Arturo Kameya 

Why do we pretend to have a state?’ 
José Ignacio Cabrujas, 1987

The Venezuelan playwright Cabrujas once compared the nation to a hotel, a temporary place that doesn’t belong to its inhabitants and thus doesn’t require upkeep. In this hotel, the state plays the manager role but fails to cover even the most basic needs of its guests.

In the spring of 2024, the Peruvian artist Arturo Kameya will transform Marres into a hotel where the ghosts of the failed Peruvian state have taken up residence. The building’s facade will feature massive paintings showing contemporary Messianic imagery. Inside, visitors can find various scenes, such as a tiled bathhouse that functions as a restaurant, a multi-armed beer fountain, and a large upstairs room with floating fish. The hotel’s interior is an allegory of the Peruvian state, reflecting a world of appearances in which truth is less important than what is evoked out of sheer necessity.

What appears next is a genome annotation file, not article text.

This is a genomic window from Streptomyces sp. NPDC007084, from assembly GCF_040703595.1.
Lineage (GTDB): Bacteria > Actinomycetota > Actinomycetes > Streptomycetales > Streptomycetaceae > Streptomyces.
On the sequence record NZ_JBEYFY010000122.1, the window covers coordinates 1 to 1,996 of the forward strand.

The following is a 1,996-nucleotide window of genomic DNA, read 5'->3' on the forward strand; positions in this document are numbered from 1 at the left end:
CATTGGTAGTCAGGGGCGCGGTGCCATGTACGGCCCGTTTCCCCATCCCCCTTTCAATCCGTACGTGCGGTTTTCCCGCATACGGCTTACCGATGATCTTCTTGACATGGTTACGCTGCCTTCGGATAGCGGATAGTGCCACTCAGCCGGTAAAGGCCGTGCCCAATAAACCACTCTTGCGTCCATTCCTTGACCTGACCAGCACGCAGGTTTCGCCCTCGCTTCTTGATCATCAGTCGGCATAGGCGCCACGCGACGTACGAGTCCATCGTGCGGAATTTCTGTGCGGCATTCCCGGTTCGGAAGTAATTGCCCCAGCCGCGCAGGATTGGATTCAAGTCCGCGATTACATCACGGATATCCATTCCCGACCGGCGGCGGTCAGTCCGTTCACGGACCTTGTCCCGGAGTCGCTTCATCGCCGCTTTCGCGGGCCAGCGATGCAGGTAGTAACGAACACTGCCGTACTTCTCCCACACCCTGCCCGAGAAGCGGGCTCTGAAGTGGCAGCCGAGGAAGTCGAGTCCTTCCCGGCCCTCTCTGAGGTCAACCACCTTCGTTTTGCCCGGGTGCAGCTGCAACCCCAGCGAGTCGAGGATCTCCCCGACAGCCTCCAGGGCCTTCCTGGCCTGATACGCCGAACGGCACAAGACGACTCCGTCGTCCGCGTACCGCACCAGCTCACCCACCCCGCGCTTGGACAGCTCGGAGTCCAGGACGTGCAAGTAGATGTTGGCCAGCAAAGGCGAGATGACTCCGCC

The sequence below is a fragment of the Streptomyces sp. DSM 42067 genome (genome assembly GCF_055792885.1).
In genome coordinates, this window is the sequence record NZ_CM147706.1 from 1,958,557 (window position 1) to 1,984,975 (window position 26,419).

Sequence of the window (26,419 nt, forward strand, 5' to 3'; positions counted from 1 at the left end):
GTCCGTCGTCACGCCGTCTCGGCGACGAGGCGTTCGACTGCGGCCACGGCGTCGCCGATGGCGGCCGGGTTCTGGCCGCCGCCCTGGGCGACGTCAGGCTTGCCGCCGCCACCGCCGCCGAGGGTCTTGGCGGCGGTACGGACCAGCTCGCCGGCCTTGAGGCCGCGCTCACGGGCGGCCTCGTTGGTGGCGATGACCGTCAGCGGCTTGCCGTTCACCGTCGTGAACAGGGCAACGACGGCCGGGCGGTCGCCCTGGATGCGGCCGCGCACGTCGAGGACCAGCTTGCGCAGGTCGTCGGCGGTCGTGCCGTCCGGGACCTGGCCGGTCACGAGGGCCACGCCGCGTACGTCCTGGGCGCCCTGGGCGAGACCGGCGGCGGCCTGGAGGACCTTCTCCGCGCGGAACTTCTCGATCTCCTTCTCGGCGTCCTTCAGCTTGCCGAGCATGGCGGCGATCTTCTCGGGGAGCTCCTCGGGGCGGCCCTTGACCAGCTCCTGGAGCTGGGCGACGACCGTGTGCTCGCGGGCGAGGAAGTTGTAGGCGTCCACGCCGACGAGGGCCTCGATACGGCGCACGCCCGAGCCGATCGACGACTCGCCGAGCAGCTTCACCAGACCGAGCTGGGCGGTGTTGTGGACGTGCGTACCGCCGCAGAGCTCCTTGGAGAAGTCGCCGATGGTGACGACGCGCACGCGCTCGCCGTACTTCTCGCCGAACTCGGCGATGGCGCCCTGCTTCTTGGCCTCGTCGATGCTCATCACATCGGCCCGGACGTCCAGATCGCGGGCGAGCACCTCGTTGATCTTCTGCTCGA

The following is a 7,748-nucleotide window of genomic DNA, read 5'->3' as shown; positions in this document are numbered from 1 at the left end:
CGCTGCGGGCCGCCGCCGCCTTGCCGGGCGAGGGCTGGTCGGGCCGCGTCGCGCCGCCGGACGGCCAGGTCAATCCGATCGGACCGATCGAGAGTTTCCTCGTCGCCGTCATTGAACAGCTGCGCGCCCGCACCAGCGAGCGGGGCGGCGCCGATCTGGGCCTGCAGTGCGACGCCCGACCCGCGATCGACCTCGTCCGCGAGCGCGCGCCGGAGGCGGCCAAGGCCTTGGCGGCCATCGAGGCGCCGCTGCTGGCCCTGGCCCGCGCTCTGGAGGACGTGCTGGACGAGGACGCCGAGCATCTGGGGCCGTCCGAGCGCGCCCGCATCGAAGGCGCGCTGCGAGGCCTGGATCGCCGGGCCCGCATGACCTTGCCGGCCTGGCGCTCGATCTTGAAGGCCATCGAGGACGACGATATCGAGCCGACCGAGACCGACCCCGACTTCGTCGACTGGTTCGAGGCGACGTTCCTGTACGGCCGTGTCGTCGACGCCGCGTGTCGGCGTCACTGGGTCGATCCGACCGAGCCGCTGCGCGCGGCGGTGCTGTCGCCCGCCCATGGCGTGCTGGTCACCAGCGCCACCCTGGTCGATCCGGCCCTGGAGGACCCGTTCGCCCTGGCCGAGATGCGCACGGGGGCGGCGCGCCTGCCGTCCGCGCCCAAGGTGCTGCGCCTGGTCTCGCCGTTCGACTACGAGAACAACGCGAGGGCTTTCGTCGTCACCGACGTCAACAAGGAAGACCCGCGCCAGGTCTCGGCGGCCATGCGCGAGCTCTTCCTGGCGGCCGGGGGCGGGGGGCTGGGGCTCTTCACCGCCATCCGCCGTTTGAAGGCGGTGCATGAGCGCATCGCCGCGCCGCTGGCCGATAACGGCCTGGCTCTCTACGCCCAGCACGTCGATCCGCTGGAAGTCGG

The exhibition is made in collaboration with the artist Claudia Martínez Garay. 

Bringing together a range of visual cultural languages, the multidisciplinary works of Arturo Kameya (Peru, 1984) connect diverse stories, popular myths, historical events, and popular culture to represent the simultaneities and contradictions of his native land.

Arturo Kameya – 3D renders for Marres